Ryanair Holdings Plc’s planned cull of pilots has reached the Irish group’s Austrian subsidiary, with workers there told that the positions of 30 flight-deck crews are at risk.

Laudamotion CEO Andreas Gruber said in a letter to employees that the jobs will need to go if an agreement on savings and new flight rosters can’t be reached with unions in the next two weeks. A spokesman for the German pilots’ labor group Union Vereinigung Cockpit confirmed the letter was sent to the carrier’s staff. Ryanair declined to comment on details.

Europe’s biggest discount airline said this week it would need to cut 900 jobs as it grapples with slumping fares, uncertainty around Brexit, and a slowdown in expansion forced by the grounding of Boeing Co.’s 737 Max jetliner. The letter from Gruber seems to offer more scope for negotiation than at Ryanair, which said posts need to go and that the only question is where.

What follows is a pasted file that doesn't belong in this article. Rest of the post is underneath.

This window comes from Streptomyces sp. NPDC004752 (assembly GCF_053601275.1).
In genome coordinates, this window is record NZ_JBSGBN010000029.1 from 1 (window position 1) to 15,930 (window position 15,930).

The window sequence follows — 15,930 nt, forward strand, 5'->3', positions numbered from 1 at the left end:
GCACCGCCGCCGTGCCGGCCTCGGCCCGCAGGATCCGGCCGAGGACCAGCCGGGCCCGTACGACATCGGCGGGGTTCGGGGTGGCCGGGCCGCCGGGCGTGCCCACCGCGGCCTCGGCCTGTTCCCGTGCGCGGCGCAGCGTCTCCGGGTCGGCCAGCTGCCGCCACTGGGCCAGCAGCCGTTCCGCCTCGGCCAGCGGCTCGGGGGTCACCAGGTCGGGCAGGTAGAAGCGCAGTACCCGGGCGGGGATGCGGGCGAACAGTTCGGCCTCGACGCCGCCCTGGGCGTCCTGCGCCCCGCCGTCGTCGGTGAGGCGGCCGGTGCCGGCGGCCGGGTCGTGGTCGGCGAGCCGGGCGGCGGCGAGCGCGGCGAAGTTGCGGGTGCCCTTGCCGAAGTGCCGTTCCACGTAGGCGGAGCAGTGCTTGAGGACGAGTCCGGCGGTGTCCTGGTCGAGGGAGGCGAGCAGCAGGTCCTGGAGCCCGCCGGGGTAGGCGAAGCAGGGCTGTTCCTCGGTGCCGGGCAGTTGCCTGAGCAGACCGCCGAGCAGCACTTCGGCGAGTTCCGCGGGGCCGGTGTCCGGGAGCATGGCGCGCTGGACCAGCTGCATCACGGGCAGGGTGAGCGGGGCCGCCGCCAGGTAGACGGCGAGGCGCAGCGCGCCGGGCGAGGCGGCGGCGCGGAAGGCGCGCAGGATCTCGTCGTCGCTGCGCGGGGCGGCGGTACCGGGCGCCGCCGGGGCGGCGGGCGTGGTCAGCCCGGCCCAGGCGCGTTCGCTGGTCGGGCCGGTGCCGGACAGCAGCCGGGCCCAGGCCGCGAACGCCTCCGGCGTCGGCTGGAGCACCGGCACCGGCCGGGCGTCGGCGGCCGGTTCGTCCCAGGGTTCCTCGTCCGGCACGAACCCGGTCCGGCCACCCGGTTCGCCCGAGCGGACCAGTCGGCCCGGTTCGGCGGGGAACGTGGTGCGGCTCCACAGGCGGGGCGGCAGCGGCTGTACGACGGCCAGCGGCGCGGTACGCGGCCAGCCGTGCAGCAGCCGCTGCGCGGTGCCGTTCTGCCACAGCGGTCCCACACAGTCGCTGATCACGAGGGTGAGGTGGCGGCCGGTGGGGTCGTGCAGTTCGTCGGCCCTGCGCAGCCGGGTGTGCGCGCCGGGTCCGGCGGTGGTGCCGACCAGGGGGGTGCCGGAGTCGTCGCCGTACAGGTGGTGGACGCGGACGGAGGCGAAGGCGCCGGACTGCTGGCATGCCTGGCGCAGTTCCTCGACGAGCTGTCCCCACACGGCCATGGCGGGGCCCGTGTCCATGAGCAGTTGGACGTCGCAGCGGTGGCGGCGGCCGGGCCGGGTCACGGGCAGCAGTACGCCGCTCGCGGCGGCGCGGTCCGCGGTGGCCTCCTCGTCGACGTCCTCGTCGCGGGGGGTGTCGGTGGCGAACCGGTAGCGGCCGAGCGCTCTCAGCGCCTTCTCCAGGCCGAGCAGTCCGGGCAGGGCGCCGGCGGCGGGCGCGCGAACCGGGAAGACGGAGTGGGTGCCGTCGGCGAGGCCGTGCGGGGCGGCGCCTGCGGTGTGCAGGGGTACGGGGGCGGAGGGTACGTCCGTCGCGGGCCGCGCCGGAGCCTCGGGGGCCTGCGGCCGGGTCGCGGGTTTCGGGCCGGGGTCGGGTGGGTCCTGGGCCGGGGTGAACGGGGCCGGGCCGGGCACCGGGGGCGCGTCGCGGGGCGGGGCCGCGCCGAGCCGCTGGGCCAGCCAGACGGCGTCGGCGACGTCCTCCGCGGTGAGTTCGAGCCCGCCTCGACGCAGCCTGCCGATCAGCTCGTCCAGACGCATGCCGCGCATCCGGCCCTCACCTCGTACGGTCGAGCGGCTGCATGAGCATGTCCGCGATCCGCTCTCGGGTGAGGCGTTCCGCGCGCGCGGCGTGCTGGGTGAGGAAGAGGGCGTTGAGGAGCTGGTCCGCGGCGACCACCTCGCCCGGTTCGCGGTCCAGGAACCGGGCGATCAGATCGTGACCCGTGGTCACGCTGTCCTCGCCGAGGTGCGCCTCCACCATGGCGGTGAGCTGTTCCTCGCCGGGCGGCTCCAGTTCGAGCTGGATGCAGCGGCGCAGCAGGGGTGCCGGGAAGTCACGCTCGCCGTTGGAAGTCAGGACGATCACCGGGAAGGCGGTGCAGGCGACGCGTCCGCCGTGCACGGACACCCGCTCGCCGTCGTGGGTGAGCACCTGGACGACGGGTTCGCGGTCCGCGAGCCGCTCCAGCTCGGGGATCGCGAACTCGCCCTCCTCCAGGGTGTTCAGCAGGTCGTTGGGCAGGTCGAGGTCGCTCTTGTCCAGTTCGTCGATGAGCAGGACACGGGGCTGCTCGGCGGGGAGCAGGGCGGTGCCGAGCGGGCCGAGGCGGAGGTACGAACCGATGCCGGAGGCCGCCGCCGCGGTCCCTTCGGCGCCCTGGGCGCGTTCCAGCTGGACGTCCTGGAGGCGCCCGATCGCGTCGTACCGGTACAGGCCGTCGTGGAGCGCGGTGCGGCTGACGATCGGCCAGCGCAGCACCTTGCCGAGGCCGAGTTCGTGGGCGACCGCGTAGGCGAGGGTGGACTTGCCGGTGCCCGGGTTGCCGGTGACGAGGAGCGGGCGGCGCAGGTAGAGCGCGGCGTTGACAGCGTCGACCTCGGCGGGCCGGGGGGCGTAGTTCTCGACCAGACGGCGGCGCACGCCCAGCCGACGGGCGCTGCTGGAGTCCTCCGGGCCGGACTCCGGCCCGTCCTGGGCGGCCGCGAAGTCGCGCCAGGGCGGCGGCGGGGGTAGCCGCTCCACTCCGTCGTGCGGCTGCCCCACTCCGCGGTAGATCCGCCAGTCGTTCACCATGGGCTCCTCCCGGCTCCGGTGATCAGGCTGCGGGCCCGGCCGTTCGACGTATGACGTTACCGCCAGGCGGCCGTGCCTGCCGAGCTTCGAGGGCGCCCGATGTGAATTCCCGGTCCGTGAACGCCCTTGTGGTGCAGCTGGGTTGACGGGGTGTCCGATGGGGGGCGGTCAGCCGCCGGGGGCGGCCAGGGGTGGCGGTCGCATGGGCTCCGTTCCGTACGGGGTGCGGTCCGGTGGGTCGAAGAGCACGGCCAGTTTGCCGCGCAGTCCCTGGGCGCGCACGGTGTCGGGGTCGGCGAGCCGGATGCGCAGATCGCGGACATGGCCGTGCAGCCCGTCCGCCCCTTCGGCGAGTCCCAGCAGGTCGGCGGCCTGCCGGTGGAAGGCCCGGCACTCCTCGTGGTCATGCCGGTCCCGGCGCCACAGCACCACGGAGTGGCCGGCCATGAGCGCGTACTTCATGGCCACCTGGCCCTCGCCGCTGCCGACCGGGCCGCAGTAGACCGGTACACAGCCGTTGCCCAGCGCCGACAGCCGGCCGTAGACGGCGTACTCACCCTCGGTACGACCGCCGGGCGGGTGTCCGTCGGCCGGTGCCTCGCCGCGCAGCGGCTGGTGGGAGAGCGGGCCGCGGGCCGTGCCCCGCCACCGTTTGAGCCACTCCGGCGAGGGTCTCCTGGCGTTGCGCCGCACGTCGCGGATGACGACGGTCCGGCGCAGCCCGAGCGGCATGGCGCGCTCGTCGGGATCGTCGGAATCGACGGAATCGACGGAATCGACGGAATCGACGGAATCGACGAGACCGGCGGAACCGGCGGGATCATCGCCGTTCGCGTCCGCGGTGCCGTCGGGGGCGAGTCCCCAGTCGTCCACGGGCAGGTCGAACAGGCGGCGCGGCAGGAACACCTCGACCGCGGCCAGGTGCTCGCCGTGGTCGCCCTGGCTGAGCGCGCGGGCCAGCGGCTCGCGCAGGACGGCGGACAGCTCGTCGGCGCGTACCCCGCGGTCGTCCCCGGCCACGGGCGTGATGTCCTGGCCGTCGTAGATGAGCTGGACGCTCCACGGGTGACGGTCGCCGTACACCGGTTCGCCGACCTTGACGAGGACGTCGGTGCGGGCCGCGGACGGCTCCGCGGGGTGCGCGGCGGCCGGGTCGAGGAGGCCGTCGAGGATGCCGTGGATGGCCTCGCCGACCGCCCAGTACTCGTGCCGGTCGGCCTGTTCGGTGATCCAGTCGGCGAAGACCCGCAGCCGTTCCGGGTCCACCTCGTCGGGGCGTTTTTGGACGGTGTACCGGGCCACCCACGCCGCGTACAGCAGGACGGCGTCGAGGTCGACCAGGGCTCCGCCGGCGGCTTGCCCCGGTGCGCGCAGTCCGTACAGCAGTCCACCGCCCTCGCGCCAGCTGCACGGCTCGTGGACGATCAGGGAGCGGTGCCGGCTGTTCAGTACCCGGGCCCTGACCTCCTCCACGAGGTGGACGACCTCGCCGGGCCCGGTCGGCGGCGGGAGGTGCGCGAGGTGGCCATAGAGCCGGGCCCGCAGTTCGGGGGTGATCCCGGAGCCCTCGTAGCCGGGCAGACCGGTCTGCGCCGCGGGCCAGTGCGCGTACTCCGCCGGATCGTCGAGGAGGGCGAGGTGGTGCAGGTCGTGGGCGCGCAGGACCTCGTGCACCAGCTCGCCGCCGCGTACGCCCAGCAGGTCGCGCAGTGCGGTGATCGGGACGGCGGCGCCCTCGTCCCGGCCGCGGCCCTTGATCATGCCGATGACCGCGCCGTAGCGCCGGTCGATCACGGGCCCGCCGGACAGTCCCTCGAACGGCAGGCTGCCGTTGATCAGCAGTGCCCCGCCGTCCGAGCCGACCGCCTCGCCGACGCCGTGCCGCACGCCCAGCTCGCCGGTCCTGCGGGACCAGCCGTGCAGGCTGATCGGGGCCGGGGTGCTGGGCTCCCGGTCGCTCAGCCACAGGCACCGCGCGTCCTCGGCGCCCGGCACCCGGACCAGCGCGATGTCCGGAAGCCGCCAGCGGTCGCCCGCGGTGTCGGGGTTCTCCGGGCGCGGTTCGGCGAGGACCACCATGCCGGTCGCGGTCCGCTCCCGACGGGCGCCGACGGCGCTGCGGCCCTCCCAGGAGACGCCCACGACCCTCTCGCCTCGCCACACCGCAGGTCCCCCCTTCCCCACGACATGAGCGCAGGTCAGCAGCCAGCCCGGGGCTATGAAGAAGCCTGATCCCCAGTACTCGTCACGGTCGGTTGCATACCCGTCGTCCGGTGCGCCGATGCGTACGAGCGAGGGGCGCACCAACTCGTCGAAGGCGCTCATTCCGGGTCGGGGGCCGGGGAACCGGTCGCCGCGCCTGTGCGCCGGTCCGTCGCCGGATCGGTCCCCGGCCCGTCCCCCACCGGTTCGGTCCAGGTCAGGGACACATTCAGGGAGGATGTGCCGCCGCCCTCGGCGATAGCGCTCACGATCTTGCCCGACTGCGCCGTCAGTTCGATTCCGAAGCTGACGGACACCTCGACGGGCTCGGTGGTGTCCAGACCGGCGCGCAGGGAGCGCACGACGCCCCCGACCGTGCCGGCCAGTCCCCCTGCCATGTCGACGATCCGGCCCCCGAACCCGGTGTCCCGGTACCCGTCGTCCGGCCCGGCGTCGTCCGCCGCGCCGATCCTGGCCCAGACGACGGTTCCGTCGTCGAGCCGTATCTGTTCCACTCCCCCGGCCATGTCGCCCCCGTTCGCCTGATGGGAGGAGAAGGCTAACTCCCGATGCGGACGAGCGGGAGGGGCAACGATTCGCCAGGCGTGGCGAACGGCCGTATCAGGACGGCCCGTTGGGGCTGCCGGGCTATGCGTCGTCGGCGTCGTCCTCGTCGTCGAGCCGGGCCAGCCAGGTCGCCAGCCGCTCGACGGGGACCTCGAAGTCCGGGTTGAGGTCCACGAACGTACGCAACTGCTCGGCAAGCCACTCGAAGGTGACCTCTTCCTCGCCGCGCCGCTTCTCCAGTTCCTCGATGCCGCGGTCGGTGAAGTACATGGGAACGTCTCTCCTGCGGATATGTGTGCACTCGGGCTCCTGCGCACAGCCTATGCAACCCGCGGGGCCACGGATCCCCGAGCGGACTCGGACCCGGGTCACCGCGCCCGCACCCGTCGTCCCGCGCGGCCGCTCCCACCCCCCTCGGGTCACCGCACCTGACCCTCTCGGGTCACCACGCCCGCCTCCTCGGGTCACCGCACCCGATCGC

Gruber said he expects a 50 million-euro ($55 million) loss this year — down from a wider loss of 140 million euros in 2018 — as Lauda grapples with the impact of rising fuel costs, low fares, and higher pay. He described the figure as unsustainable and said productivity improvements are vital if Lauda is to compete with discount rival Wizz Air Holdings and the Austrian Air and Eurowings arms of Deutsche Lufthansa AG.

“We will be giving our people as much notice as possible of any cuts and we are sorry that we have to take this step, but it is imperative for the future survival of the business,” Gruber wrote in the letter.

The CEO added that the company’s Vienna operation is “high cost,” putting plans to deploy four extra aircraft there this winter in doubt. Ryanair could alternatively establish its own base there at a lower cost, he warned.

Lauda operates Airbus SE planes so isn’t affected by the Max grounding that Ryanair CEO Michael O’Leary said will rob the carrier of many new planes due by next summer. Ryanair kept its full-year earnings outlook this week as a fare war also ate into quarterly profit.

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Photo Credit: A Laudamotion A320. Parent company Ryanair has warned of potential job cuts. Marvin Mutz / Flickr